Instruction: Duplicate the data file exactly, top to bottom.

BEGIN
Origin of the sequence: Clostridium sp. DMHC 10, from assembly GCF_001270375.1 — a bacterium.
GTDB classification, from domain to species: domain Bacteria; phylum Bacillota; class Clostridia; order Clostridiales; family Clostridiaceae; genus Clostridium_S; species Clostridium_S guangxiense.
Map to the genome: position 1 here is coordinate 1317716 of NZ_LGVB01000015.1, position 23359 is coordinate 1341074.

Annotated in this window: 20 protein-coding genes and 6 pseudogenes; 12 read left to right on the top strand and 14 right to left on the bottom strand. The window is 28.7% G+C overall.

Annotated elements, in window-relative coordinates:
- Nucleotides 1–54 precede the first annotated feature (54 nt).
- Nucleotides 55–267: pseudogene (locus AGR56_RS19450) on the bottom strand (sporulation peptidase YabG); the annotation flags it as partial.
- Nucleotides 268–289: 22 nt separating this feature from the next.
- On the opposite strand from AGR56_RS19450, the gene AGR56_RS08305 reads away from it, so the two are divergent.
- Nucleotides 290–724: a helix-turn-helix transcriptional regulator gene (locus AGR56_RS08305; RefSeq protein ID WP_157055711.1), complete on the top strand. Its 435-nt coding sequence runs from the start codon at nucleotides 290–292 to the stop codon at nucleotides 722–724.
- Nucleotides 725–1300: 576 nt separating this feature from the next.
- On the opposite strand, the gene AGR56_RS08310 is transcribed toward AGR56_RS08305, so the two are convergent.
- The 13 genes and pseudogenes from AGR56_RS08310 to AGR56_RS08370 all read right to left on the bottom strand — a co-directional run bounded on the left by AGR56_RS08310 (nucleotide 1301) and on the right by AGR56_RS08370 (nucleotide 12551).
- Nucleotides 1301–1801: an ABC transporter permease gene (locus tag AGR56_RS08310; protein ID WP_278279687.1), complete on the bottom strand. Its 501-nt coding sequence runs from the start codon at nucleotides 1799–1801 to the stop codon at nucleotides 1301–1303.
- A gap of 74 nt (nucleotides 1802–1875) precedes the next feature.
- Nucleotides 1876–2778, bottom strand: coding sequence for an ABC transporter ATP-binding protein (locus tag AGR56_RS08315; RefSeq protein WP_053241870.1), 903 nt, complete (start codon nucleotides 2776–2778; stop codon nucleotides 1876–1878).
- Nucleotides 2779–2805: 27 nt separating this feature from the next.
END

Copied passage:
Origin of the sequence: Clostridium sp. DMHC 10, from assembly GCF_001270375.1 — a bacterium.
GTDB classification, from domain to species: domain Bacteria; phylum Bacillota; class Clostridia; order Clostridiales; family Clostridiaceae; genus Clostridium_S; species Clostridium_S guangxiense.
Map to the genome: position 1 here is coordinate 1317716 of NZ_LGVB01000015.1, position 23359 is coordinate 1341074.

Annotated in this window: 20 protein-coding genes and 6 pseudogenes; 12 read left to right on the top strand and 14 right to left on the bottom strand. The window is 28.7% G+C overall.

Annotated elements, in window-relative coordinates:
- Nucleotides 1–54 precede the first annotated feature (54 nt).
- Nucleotides 55–267: pseudogene (locus AGR56_RS19450) on the bottom strand (sporulation peptidase YabG); the annotation flags it as partial.
- Nucleotides 268–289: 22 nt separating this feature from the next.
- On the opposite strand from AGR56_RS19450, the gene AGR56_RS08305 reads away from it, so the two are divergent.
- Nucleotides 290–724: a helix-turn-helix transcriptional regulator gene (locus AGR56_RS08305; RefSeq protein ID WP_157055711.1), complete on the top strand. Its 435-nt coding sequence runs from the start codon at nucleotides 290–292 to the stop codon at nucleotides 722–724.
- Nucleotides 725–1300: 576 nt separating this feature from the next.
- On the opposite strand, the gene AGR56_RS08310 is transcribed toward AGR56_RS08305, so the two are convergent.
- The 13 genes and pseudogenes from AGR56_RS08310 to AGR56_RS08370 all read right to left on the bottom strand — a co-directional run bounded on the left by AGR56_RS08310 (nucleotide 1301) and on the right by AGR56_RS08370 (nucleotide 12551).
- Nucleotides 1301–1801: an ABC transporter permease gene (locus tag AGR56_RS08310; protein ID WP_278279687.1), complete on the bottom strand. Its 501-nt coding sequence runs from the start codon at nucleotides 1799–1801 to the stop codon at nucleotides 1301–1303.
- A gap of 74 nt (nucleotides 1802–1875) precedes the next feature.
- Nucleotides 1876–2778, bottom strand: coding sequence for an ABC transporter ATP-binding protein (locus tag AGR56_RS08315; RefSeq protein WP_053241870.1), 903 nt, complete (start codon nucleotides 2776–2778; stop codon nucleotides 1876–1878).
- Nucleotides 2779–2805: 27 nt separating this feature from the next.